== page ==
The successful CIO uses technology to bring value to the business. That's the mantra. The ever-increasing technical complexity of the job and the grinding task at hand -- providing real data in real time -- leave little time to think strategically. What's a CIO to do?
Gartner analyst Pam McGillis is finding that an increasing number of companies are opting to create an Office of the CIO -- a broad-based, collaborative group that in addition to technology experts includes colleagues from finance, human resources and sometimes outside consultants.
Management approaches that CIOs have taken in the past to solve problems or address companywide initiatives often come with built-in limitations or liabilities, said McGillis, who presented her findings at Gartner's Symposium/ITxpo conference in San Francisco this week.
For example, an executive committee brings business smarts, but often lacks the technical expertise to make informed decisions. A committee of direct reports brings the technical knowledge, but does not allow for open discussion. The chief technology officer -- a natural ally -- focuses on operations, not the business. Think tanks offer subject matter expertise, but the advice is not always practical. A task force, usually formed to address a specific issue, is temporary in nature.
The structure can work as a recruiting tool, said McGillis, by offering young people an opportunity to participate in top-level decisions, as well as help in succession planning, by bringing leaders into the fold.
Building a CIO Office
Tapping the right people to participate makes the difference, she said. The CIO should look for people who have a professional manner, are trusted and respected by their peers, are open to ideas, are willing to learn and have a business-wide perspective.
Team members should be encouraged to become expert in a subject, such as architecture, the Sarbanes-Oxley Act and business processes.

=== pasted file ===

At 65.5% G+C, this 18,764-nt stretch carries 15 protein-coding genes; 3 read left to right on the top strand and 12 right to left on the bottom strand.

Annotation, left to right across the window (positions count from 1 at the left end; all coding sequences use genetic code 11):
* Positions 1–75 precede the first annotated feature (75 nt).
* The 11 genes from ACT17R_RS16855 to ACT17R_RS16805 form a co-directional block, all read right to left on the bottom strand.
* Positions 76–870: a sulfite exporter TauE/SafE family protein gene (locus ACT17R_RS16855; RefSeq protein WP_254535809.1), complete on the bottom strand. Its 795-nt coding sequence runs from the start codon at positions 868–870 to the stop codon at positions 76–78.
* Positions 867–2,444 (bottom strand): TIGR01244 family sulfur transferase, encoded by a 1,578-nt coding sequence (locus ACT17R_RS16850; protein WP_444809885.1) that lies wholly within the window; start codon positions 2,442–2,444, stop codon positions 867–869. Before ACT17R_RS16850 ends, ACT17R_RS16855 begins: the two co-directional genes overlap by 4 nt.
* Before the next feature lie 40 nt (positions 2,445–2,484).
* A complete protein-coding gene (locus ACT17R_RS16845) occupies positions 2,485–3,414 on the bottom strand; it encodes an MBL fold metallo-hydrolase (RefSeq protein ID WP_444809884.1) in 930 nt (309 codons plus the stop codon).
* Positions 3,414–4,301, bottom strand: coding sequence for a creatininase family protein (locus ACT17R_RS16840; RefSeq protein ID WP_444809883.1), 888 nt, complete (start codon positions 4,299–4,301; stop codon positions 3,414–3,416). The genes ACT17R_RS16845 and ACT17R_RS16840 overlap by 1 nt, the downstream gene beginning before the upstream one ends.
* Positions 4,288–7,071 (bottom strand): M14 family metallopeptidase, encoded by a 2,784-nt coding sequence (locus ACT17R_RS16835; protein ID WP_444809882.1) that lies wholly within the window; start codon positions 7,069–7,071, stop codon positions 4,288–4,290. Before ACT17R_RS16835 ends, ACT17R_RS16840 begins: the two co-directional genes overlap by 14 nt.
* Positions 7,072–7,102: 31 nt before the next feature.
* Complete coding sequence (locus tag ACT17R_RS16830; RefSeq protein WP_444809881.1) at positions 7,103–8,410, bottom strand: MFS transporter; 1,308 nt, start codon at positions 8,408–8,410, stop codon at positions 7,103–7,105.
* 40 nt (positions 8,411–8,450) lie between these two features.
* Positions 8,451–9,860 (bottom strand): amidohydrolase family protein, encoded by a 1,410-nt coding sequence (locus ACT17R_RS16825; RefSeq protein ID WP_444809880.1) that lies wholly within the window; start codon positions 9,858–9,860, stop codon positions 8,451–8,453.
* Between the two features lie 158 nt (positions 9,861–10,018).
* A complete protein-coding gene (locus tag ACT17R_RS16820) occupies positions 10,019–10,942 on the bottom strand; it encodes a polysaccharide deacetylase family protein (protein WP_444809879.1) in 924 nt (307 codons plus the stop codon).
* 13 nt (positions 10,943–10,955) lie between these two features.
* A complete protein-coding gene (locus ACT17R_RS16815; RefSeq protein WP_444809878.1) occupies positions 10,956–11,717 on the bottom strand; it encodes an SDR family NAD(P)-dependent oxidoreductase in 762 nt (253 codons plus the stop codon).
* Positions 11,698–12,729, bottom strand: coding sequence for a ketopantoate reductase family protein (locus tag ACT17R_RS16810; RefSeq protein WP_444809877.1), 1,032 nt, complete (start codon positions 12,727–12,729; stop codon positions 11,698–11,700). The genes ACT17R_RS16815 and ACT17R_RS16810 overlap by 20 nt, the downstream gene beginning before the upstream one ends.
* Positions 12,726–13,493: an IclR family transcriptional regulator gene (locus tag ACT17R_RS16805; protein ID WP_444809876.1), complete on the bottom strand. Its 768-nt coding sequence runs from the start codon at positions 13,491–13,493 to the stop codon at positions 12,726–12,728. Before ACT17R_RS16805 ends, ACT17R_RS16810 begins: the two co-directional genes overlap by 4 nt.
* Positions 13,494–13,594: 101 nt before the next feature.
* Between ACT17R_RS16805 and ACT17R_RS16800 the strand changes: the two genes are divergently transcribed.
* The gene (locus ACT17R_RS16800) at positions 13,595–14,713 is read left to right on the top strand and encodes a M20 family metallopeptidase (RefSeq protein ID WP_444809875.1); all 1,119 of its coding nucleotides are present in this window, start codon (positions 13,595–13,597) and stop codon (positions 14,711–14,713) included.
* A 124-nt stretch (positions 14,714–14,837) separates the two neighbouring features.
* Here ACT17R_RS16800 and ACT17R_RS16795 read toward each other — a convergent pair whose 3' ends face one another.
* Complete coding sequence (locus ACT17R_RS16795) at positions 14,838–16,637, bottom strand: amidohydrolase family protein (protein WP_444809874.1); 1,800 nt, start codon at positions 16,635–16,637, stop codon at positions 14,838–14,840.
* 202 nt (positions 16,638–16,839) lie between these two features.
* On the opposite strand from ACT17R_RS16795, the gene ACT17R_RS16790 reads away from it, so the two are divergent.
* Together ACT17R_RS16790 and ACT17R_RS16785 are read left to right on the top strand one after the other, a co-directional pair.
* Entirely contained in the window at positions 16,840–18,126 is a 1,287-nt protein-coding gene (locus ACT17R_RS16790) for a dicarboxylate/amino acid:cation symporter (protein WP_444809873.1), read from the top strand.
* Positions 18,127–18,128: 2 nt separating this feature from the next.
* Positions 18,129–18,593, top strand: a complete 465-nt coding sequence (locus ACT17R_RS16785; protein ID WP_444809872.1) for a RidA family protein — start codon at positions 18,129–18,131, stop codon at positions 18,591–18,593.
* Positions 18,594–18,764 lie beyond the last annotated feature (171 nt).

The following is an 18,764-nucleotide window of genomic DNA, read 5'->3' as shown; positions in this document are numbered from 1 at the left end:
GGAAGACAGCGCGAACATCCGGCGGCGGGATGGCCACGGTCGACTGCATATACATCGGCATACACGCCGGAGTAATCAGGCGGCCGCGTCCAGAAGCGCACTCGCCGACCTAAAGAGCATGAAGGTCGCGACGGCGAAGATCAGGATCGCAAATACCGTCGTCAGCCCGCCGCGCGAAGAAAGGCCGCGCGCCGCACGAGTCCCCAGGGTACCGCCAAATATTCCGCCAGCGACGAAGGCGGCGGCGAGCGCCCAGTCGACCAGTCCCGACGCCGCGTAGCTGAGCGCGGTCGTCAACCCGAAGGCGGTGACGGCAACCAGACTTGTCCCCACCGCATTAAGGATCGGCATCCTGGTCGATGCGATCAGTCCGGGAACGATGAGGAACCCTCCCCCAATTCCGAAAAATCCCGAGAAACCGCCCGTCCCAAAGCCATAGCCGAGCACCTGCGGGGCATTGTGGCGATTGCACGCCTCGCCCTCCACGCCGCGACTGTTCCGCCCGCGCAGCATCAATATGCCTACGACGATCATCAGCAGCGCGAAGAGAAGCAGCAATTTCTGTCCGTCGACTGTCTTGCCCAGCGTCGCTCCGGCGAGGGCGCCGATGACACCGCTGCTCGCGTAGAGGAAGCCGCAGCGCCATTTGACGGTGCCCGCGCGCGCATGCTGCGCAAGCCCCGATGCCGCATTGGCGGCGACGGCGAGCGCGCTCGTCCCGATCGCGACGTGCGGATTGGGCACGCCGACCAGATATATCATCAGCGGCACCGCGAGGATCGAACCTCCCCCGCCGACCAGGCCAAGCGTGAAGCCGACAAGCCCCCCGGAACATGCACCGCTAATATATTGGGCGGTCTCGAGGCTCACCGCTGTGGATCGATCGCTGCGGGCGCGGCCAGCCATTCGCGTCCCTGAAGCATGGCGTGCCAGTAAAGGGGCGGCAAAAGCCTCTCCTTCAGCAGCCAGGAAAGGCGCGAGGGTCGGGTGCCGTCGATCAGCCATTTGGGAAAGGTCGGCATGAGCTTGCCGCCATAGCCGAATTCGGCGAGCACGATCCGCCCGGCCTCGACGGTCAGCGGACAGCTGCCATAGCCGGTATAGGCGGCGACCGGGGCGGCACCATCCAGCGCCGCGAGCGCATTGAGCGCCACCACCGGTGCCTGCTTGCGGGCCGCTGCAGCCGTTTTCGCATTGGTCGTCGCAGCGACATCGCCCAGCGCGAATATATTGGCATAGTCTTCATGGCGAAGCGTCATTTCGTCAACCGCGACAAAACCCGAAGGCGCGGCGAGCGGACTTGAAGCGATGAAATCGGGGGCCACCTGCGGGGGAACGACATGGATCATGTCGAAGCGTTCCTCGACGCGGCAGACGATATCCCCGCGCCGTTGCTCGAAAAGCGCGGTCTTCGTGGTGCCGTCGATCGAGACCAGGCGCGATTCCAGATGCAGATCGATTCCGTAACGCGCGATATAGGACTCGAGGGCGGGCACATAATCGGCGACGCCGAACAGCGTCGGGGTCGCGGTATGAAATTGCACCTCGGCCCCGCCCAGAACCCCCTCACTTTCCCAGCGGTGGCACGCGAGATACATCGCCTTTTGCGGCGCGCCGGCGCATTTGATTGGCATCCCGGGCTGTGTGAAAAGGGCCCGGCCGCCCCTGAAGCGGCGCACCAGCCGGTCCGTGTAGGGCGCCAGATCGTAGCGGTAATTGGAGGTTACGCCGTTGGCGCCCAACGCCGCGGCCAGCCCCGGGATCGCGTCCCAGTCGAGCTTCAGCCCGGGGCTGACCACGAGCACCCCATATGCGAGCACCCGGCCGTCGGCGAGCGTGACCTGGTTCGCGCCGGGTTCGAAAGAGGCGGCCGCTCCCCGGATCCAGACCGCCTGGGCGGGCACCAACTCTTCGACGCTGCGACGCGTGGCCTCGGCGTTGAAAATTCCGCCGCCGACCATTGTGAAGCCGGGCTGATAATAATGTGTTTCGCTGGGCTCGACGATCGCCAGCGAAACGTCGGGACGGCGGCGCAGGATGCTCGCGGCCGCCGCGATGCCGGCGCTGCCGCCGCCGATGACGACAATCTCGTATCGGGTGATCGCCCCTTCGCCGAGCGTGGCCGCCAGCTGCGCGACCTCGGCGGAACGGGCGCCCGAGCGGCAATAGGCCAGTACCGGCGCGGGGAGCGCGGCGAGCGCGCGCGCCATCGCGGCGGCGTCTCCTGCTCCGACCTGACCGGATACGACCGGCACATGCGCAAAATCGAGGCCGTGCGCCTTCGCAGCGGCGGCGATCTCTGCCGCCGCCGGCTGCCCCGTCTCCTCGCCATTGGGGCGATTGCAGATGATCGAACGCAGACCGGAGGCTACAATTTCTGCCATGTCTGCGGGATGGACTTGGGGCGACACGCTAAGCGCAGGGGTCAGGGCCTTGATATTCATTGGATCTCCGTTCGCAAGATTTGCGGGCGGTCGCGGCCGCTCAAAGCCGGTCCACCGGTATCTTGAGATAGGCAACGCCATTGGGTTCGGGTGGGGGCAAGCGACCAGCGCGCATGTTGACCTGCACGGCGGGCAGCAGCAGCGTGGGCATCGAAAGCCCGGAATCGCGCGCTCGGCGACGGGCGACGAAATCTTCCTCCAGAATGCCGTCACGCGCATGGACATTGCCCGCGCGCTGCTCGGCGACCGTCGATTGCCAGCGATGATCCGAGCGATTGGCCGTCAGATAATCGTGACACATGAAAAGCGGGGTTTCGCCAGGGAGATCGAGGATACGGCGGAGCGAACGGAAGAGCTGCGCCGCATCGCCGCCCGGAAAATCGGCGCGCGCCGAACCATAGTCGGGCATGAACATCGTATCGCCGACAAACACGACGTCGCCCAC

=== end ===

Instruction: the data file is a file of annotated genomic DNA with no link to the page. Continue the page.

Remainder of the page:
The approach was met by some skepticism from the audience, judging by the questions. One attendee wanted to know what the difference was between the Office of the CIO and current governance models. Another audience member said he already spends 50% of his time with other C-level executives and was doubtful he needed to make time for one more group.
Bill Packer, CIO of Irwin Home Equity in San Ramon, Calif., a $2.2 billion subsidiary of Irwin Financial Corp., adopted the approach when he joined Irwin in 2000. The company faced many of the infrastructure challenges of the midsized company, including an "immature process environment," Packer said.
"Have you ever seen seven-year-olds playing soccer? Everyone is running around the ball. I'd have techs who'd think nothing of bringing down a server in the middle of the day to add a patch," Packer said.
The 50-person IT department was also very flat, with 14 managers all reporting to the CIO. Irwin replaced it with two layers with four reporting directors. He then decided he needed to go beyond the traditional IT team and bring in people from finance and human resources. "We're a highly regulated business and IT needed more visibility," Packer said.
Packer said he'd be hard-pressed to quote a metric on what the office has done for IT. "For me, the office allows people to interact at the peer level, exercise some muscle, build competencies, engage in debates about IT and expand my perspective," he said.
It also functions as an insurance policy. "If the CEO picks up the phone and calls anyone in that office, their response is in alignment with me."
Asked to give an example of a recent problem his group tackled, Packer cited a company proposal to expand hours of operation to include weekends, a decision that greatly affected IT and required a plan of action. The proposal was made when Packer was traveling. The Office of the CIO met in his absence and came up with three options for Packer to preview.
McGillis said the Office of the CIO typically follows one of four models, ranging from semi-formal groups, like the one at Irwin Home Equity, which meet to address specific issues and may even disband when the problem is worked out, to a "directional" model, such as the one used by Toyota Motor Sales, which can act on behalf of the CIO and can include as many as 30 people.
The Office of the CIO approach brings its own risks and potential disadvantages, McGillis warned. At smaller companies, members must avoid being seen as CIO "pets." CIOs at large companies need to guard against administrative overhead and friction between members of the Office of CIO and IT executives.